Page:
(05-07-2013, 10:01 PM)xemnas99 Wrote: Yes. I mean the PC games can do the same way. They don't need to stick to SSE2 or below but they can detect the hardware at run-time like when launching the game and select the plugin/mode/whatever accordingly.
Those are instructions the CPU can execute, then yes if the application has modules compiled with specific arch this can be done, but it's not like happens most of time.
A lot more common is having one or more engine versions, one based on DX9, other based on DX10 and so on but I'm yet to see different modules for those instruction set... and for a reason.
There is no sense coding extra modules to make actual advantageous use of the new instructions what could translate in not only a minor performance gain but to allow things hard to implement or even feasible with the older set. If not for any other reason because dealing with testing and debug of different modules versions to do the same thing is something the devs wont do.
Then, rests the architecture can be defined at compile time so the most advanced set is used... but for this exist the minimal hardware requirement and this minimal requirement is what defines the set the application is compiled.
Notice how this approach is completely different from the plugin (GSDX in the case). While in the game's development the focus is in getting the best of an unique and specific application, the plugin is designed to deal with a code it does not know a priori coming from different games. It has to deal with whatever comes from the game, more specifically with comes from the emulator's core which already has to deal with a non previously known game's code.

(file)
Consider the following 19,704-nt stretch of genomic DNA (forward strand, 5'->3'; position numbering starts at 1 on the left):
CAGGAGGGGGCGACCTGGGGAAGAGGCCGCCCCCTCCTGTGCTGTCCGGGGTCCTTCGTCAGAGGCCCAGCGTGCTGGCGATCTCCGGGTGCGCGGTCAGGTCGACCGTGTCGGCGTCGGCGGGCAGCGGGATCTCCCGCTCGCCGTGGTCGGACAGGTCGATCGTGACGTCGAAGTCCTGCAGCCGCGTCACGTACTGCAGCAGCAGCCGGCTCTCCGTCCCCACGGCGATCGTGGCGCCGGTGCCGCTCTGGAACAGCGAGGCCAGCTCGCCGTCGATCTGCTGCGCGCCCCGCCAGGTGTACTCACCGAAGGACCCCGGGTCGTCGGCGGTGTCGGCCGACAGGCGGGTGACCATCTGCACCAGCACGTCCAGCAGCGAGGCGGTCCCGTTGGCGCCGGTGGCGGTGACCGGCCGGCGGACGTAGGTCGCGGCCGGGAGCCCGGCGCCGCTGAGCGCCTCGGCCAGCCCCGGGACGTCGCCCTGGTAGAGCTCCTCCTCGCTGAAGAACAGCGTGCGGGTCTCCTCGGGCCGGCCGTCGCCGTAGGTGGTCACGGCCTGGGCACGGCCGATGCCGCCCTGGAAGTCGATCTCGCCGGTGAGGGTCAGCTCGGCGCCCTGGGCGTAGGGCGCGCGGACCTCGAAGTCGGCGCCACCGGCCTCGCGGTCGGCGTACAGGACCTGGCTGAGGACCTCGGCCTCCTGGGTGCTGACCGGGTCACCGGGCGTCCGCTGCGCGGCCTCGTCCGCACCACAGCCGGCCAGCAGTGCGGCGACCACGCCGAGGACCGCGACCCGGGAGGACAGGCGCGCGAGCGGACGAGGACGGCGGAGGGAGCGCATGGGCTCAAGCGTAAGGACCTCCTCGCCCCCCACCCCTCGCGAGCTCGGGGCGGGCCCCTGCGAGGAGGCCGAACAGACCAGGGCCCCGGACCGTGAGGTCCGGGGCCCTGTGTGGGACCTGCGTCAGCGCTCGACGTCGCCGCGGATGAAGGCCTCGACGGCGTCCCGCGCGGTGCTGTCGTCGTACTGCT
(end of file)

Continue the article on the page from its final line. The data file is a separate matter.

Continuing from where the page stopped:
The emulator works very different from the game, it dynamically recompiles chunks of code (one the most common techniques nowadays) and so it could make use for generic translation using different instructions set... but ask the core developers if they are willing to do it.
That's done on GSDX first to decide the DirectX to use, and then to decide the instruction set to use. But notice as just compiling with AVX support did nothing to help hardware mode... that's because the plugin simply does not use AVX exclusive instructions in this mode, it uses it only in the software mode ATM.
This hopefully helps understanding that is not enough compile with a flag, to get the best of new instruction set the program, plugin, whatever needs to actually use it. May exist a natural gain independent of the high level source code at compilation time but it's not gain enough to lure game developers to buy fleas for themselves to itch.
PS: Besides, is not like the game developers are desperately trying to get the last performance drop, the emulator's devs are, this is the reason for those many different GSDX versions, and the gain is not so big even so.
PPS: If you meant the CPU will chose the instruction at run time, think again, it will just execute the machine code as it comes. At most it will make branch prediction so to be able to better distribute and use the incoming code, but nothing beyond this. The last thing that is needed is CPU making logic interpretation mistakes.